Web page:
Joseph dizzyingly thought back on the events of the day that had brought him to this terrifying moment: This normal March morning had begun innocently enough. There were always plenty of chores to do on the small Moore farm. What had earlier been a family of seven now consisted of only Joseph and an older married sister. Everyone was gone – his dad’s exile to Australia by the authorities, other family members who had emigrated to England or America, and the rest who were dead from starvation or the famine fever that had swept through during the worst days of the past four years.
When the trouble started on this particular spring morning he had been using the spade to heap the potato rows with more dirt. He had planted this spring’s crop early in hopes that the potato rot would not hit before the crop was ready. It was hoped that this year’s early crop might be disease-free. The cool breeze from the west had the smell of the nearby Atlantic Ocean. He had always loved that salty smell that stung your nostrils and made you feel a little more alive. The ocean smell always made him dream of being on the sea, a huge fantasy for a boy who had never traveled more than twenty miles from home.
As he shoveled, Joseph was just out of sight of the last possessions of his family farm: their small sheep herd: an old ram, two ewes, and two young lambs. They were grazing in the next field—hidden from view by a stone wall and grove of trees.
Along with the garden, these sheep were the livelihood of his sister, her family, and himself. So precious were they that each night they were brought into the one room of the dirt-floored family cottage. It might have seemed odd to a teenager in Dublin or London, but Joseph Moore had never known any other way of life than sharing a house with the family animals. Before they had sold their only pig to help pay last year’s rent, it had also been a nightly house guest. In a land of starvation, any food source had to be closely watched.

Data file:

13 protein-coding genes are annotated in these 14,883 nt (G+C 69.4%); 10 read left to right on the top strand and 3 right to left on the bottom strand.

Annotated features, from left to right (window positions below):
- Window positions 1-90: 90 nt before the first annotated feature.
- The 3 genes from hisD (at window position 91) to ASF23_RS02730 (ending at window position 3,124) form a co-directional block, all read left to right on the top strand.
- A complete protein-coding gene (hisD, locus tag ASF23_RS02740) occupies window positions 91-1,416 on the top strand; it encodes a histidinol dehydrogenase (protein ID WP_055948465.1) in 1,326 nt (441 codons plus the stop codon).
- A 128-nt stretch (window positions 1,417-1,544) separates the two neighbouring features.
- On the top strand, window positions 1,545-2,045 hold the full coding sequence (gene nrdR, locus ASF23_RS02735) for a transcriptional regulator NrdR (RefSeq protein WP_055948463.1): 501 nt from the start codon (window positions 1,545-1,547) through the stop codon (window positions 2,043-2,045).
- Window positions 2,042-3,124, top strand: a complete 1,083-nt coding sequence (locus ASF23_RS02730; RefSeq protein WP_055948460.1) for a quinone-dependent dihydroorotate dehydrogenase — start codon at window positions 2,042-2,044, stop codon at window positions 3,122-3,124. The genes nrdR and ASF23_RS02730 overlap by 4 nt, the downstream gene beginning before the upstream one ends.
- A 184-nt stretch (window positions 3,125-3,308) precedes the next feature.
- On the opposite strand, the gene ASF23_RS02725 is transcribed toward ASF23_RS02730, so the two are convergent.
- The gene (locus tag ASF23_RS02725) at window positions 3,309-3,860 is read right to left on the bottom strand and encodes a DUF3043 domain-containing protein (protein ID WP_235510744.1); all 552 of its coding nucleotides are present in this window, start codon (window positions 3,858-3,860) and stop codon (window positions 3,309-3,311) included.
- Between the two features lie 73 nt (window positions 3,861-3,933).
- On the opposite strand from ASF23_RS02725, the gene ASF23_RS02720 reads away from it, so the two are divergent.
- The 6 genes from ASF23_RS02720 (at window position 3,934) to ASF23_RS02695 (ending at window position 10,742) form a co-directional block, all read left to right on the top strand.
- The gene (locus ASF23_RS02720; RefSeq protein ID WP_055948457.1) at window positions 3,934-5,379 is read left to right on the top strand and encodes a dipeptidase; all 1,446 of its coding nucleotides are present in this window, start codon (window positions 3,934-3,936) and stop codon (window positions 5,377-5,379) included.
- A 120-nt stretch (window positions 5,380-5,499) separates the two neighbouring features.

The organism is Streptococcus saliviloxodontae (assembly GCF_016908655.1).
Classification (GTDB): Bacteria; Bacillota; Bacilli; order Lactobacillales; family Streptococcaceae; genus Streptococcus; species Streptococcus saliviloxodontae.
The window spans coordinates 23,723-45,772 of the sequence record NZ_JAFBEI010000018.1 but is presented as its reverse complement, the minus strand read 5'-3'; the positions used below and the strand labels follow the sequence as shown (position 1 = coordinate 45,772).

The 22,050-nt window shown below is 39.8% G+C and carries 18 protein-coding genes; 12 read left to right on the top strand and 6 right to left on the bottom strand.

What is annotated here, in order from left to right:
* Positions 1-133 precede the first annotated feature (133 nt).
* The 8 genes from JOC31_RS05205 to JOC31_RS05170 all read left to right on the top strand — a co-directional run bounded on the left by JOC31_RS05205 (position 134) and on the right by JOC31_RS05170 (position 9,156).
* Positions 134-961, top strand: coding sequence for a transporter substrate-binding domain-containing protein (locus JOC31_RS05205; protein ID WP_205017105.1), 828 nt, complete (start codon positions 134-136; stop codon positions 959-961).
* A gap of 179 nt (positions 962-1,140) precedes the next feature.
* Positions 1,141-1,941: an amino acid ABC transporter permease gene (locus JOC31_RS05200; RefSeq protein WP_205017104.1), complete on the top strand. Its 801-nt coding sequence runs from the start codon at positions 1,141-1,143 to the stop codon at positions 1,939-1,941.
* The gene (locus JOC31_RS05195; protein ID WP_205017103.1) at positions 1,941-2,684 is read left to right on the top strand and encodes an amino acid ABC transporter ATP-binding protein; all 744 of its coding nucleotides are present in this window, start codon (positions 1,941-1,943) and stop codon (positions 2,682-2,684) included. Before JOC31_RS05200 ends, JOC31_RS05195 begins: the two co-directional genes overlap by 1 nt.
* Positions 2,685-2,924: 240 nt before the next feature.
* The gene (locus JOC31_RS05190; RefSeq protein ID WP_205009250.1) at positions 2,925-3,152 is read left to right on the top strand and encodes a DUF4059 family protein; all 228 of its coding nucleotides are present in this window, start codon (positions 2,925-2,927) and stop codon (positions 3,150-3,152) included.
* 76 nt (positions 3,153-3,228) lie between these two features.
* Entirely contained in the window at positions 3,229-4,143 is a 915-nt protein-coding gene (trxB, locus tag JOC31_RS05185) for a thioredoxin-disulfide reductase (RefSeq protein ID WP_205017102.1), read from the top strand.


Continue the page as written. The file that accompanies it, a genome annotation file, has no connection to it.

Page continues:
That was why this morning’s sound of bleating had filled him with fear. The dreadful sound was coming from the adjacent field. The fearful bleating of the sheep was joined by the barking and yelping of several dogs. Keeping his heavy spade in hand, Joseph rushed toward the sound of the animals. What he saw as he reached the stone wall sickened him. A pack of four dogs were attacking the sheep.
As is their nature, the sheep were all huddled up helplessly at a corner of the stone wall. The large dogs were attacking the sheep viciously. Blood poured from the neck and head of one of the ewes. A young lamb lay twitching in the convulsions of death beside its defenseless mother.
Joseph sprinted toward the dogs filled with sudden rage, shouting hoarsely and waving his spade. All but one of the dogs loped off when he came close. The one remaining dog, a big yellow hound, did not stop as it bit down on the neck of the other lamb. Angrily, Joseph struck the dog across the back with his spade. The snarling dog turned on the Irish teen and with lightning quick speed latched onto his right calf.
Letting out a painful yell and feeling a blind rage that he did not quite know whence it came, Joseph began viciously striking the dog on the head over and over. The dog quickly released its grip on his leg and fell to the ground yelping in pain.